Minister for Justice, Mr. Mohammed Bello Adoke (SAN)
The Attorney General of the Federation (AGF) and Minister for Justice, Mr. Mohammed Bello Adoke (SAN), Wednesday said his office did not act contrary to public interest in facilitating the settlement of the commercial dispute involving the federal government and Shell/Agip Companies and Malabu Oil and Gas Limited in respect of Oil Block OPL 245.
In a statement signed by his Chief Press Secretary (CPS), Mr. Ambrose Momoh, Adoke said he was ready to be subjected to any transparent investigative process in order to unearth the truth.
Adoke said duting the transaction, he ensured that the settlement was conducted in the best interest of all parties in order to achieve a reasonable, fair and equitable outcome.
The statement was a reaction to the report of a committee of the House of Representatives which investigated the Malabu oil settlement.
The minister said the report and the controversy it had generated was a calculated attempt to bring his office and that of the other relevant agencies of government to infamy because of the principled stance the government took to resolve the dispute in a reasonable, fair and equitable manner.
He said: “The outrage against the Office of the Attorney General of the Federation is understandable when viewed against his refusal to compromise his office in order to satisfy the demands of certain interests and individuals.
“We know those who have compromised their positions in order to author the alleged ‘Report’ and their theatrical display for public gallery. We also know those secretly beating the drums for masquerades dancing in the market square. We shall confront them at the appropriate forum.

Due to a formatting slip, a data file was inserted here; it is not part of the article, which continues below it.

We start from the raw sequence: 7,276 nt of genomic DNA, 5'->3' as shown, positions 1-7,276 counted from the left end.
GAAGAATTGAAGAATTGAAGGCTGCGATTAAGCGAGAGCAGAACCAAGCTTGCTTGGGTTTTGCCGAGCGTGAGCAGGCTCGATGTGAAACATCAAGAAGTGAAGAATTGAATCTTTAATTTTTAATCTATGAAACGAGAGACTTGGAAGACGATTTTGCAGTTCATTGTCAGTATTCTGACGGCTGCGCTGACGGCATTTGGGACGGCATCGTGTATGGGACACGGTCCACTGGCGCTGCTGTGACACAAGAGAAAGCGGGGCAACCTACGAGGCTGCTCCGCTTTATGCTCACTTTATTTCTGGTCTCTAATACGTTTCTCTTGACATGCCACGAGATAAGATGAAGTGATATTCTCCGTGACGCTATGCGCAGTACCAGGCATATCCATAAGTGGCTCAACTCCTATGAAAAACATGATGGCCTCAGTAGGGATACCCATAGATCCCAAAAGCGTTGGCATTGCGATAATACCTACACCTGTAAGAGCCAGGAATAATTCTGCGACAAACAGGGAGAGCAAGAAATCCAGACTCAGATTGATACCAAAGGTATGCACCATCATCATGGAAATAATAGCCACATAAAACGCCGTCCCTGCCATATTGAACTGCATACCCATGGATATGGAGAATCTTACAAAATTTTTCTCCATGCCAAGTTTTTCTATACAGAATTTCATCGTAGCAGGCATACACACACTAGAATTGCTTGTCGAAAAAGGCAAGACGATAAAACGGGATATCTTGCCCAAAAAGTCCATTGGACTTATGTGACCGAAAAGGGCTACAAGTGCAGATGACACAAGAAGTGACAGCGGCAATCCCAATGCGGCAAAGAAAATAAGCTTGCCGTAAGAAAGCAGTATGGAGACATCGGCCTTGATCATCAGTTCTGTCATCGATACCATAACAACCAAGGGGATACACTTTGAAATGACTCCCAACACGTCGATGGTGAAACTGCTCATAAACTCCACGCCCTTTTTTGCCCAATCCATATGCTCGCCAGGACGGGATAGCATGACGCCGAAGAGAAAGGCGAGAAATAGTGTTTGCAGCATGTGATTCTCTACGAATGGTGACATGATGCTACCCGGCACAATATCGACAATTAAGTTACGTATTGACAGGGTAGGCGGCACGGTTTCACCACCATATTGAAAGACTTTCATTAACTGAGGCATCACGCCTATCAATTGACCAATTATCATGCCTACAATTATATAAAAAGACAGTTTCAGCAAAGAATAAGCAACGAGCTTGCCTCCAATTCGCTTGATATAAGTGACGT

“How else can one explain why the ownership of shares in a private company would generate sufficient interest among members of the legislature so as to merit a resolution of a committee that certain persons or companies are entitled to ownership of shares in a private company, when the courts are the appropriate venue for the ventilation of such disputes between share holders (if any).”
He also disputed claims that he said the report of the committee favoured him, adding that after he appeared before the House committee and stated his role that the committee then became satisfied with his response.
“When the AGF appeared before the House Committee, which investigated the transaction, he explained his role in facilitating the settlement and the committee members were satisfied with his explanations. This was what the AGF referred to when he stated that the committee was satisfied with his explanations,” the statement added.
He said he did not make reference to any ‘Report’ of the Committee, as none had been made available to him.
Adoke narrated the facts leading to the decision of the federal government under the leadership of both the late Umaru Musa Yar’Adua and Dr. Goodluck Jonathan to intervene and resolve the Malabu oil dispute.